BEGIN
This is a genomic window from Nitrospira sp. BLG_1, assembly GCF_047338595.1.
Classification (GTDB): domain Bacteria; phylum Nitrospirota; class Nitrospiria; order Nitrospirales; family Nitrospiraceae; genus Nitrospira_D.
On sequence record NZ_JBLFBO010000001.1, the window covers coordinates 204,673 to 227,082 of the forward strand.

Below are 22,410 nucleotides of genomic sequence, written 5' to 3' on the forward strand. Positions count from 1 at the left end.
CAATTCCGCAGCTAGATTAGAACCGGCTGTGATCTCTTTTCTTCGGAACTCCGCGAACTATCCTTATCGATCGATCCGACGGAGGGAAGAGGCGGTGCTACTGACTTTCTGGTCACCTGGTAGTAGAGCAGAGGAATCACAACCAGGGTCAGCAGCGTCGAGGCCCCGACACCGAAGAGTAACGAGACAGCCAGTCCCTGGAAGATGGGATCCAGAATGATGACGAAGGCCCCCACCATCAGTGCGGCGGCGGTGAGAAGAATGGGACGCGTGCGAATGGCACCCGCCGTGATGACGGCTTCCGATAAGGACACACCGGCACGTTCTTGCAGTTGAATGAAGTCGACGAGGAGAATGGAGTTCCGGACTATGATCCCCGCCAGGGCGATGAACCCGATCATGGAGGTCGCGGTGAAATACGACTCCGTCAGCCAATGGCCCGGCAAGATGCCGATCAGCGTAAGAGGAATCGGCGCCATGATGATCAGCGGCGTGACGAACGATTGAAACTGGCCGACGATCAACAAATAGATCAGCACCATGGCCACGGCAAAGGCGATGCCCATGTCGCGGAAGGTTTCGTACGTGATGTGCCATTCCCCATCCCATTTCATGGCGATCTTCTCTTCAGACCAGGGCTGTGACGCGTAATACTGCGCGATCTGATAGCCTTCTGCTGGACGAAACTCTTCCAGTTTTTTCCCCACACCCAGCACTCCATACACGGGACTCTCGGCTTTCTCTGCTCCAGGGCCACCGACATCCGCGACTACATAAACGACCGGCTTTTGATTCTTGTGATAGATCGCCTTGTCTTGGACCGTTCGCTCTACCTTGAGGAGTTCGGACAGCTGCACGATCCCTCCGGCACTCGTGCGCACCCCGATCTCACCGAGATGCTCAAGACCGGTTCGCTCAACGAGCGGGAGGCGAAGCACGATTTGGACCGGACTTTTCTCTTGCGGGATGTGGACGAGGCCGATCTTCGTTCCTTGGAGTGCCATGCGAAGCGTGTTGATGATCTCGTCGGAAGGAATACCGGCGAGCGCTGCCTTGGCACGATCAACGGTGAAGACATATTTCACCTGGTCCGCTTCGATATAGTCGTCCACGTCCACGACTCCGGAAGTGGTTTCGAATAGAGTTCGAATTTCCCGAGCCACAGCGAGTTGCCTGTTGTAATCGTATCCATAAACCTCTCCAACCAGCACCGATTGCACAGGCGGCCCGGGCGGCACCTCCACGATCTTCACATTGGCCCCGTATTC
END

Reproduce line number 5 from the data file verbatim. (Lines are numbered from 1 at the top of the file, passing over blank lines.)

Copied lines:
CAATTCCGCAGCTAGATTAGAACCGGCTGTGATCTCTTTTCTTCGGAACTCCGCGAACTATCCTTATCGATCGATCCGACGGAGGGAAGAGGCGGTGCTACTGACTTTCTGGTCACCTGGTAGTAGAGCAGAGGAATCACAACCAGGGTCAGCAGCGTCGAGGCCCCGACACCGAAGAGTAACGAGACAGCCAGTCCCTGGAAGATGGGATCCAGAATGATGACGAAGGCCCCCACCATCAGTGCGGCGGCGGTGAGAAGAATGGGACGCGTGCGAATGGCACCCGCCGTGATGACGGCTTCCGATAAGGACACACCGGCACGTTCTTGCAGTTGAATGAAGTCGACGAGGAGAATGGAGTTCCGGACTATGATCCCCGCCAGGGCGATGAACCCGATCATGGAGGTCGCGGTGAAATACGACTCCGTCAGCCAATGGCCCGGCAAGATGCCGATCAGCGTAAGAGGAATCGGCGCCATGATGATCAGCGGCGTGACGAACGATTGAAACTGGCCGACGATCAACAAATAGATCAGCACCATGGCCACGGCAAAGGCGATGCCCATGTCGCGGAAGGTTTCGTACGTGATGTGCCATTCCCCATCCCATTTCATGGCGATCTTCTCTTCAGACCAGGGCTGTGACGCGTAATACTGCGCGATCTGATAGCCTTCTGCTGGACGAAACTCTTCCAGTTTTTTCCCCACACCCAGCACTCCATACACGGGACTCTCGGCTTTCTCTGCTCCAGGGCCACCGACATCCGCGACTACATAAACGACCGGCTTTTGATTCTTGTGATAGATCGCCTTGTCTTGGACCGTTCGCTCTACCTTGAGGAGTTCGGACAGCTGCACGATCCCTCCGGCACTCGTGCGCACCCCGATCTCACCGAGATGCTCAAGACCGGTTCGCTCAACGAGCGGGAGGCGAAGCACGATTTGGACCGGACTTTTCTCTTGCGGGATGTGGACGAGGCCGATCTTCGTTCCTTGGAGTGCCATGCGAAGCGTGTTGATGATCTCGTCGGAAGGAATACCGGCGAGCGCTGCCTTGGCACGATCAACGGTGAAGACATATTTCACCTGGTCCGCTTCGATATAGTCGTCCACGTCCACGACTCCGGAAGTGGTTTCGAATAGAGTTCGAATTTCCCGAGCCACAGCGAGTTGCCTGTTGTAATCGTATCCATAAACCTCTCCAACCAGCACCGATTGCACAGGCGGCCCGGGCGGCACCTCCACGATCTTCACATTGGCCCCGTATTC